A long lasting battle between carmakers and the US federal regulators about the best way of promoting electric vehicles burst open on Tuesday, as the future of automotive technology could hang in balance.
The leaders of two important auto industry lobby groups have said in front of numerous audiences at an industry conference in Traverse City, Michigan, that automakers have massive issues when trying to follow the California target of lifting sales of electric cars to 15 percent of all deliveries by 2025. And the Obama administration renewed efforts to fight greenhouse gas omissions from vehicles have prompted nine other US states to impose the same green mandate as California. And Diarmuid O’Connell, vice president of business development at Tesla Motors, the Silicon Valley automaker that only produces electric cars, said the current rules are actually not tough enough. The electric carmaker is also reaping massive profits from selling the clean air credits generated by purchases of its Model S sedans. A senior official from California’s clean air regulatory agency said the state will not budge from its mandate and he was supported by the chief of the U.S. Environmental Protection Agency’s Office of Transportation and Air Quality.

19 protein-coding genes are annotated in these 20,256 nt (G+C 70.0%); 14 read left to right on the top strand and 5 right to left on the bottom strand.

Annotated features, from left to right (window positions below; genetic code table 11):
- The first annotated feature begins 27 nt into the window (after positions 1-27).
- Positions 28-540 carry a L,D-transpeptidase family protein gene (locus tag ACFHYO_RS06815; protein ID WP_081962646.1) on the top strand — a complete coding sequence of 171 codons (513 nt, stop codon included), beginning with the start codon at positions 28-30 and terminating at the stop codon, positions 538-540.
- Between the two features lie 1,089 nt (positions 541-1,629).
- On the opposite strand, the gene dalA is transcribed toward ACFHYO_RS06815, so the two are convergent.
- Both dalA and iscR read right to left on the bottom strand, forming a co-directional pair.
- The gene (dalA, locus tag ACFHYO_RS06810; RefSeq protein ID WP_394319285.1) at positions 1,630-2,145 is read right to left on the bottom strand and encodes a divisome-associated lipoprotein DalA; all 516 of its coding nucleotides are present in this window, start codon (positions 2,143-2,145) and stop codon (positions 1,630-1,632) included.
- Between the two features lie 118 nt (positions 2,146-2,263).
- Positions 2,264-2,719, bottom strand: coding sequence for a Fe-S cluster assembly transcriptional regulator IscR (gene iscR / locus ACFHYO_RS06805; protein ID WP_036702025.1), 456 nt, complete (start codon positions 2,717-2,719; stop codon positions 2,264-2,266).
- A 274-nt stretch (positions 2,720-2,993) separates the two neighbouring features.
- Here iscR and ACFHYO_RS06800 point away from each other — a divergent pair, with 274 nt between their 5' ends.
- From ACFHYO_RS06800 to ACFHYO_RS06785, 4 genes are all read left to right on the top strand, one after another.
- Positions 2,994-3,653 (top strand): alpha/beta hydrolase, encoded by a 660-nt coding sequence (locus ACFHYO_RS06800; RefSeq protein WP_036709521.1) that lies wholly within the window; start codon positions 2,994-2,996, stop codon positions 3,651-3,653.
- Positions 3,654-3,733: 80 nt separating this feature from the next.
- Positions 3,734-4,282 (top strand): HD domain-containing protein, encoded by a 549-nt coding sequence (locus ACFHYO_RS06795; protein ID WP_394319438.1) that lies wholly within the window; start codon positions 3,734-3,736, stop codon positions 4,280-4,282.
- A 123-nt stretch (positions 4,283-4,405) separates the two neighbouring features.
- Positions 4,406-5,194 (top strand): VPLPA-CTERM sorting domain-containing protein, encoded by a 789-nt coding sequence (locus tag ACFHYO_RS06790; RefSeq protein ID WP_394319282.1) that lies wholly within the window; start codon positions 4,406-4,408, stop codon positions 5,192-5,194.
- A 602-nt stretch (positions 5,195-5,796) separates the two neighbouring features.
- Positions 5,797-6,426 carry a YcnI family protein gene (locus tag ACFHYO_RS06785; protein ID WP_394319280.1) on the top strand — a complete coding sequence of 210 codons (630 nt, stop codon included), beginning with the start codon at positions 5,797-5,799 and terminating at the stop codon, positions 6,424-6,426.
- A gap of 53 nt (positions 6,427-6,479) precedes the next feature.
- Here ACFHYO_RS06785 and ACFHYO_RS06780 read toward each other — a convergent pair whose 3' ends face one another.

But Mitch Bainwol, president of the Alliance of Automobile Manufacturers, a representative of the Detroit three and other major Asian and European carmakers, said the recent galloping pace of sport-utility vehicle and light truck sales has brought new industry woes about the electric vehicle targets. “The product mix is drifting away” from the green mandates, commented Bainwol. Forrest McConnell, former chairman of the National Automobile Dealers Association, was supportive, saying the green targets were like imposing the consumption of broccoli to people that want low-calorie doughnuts.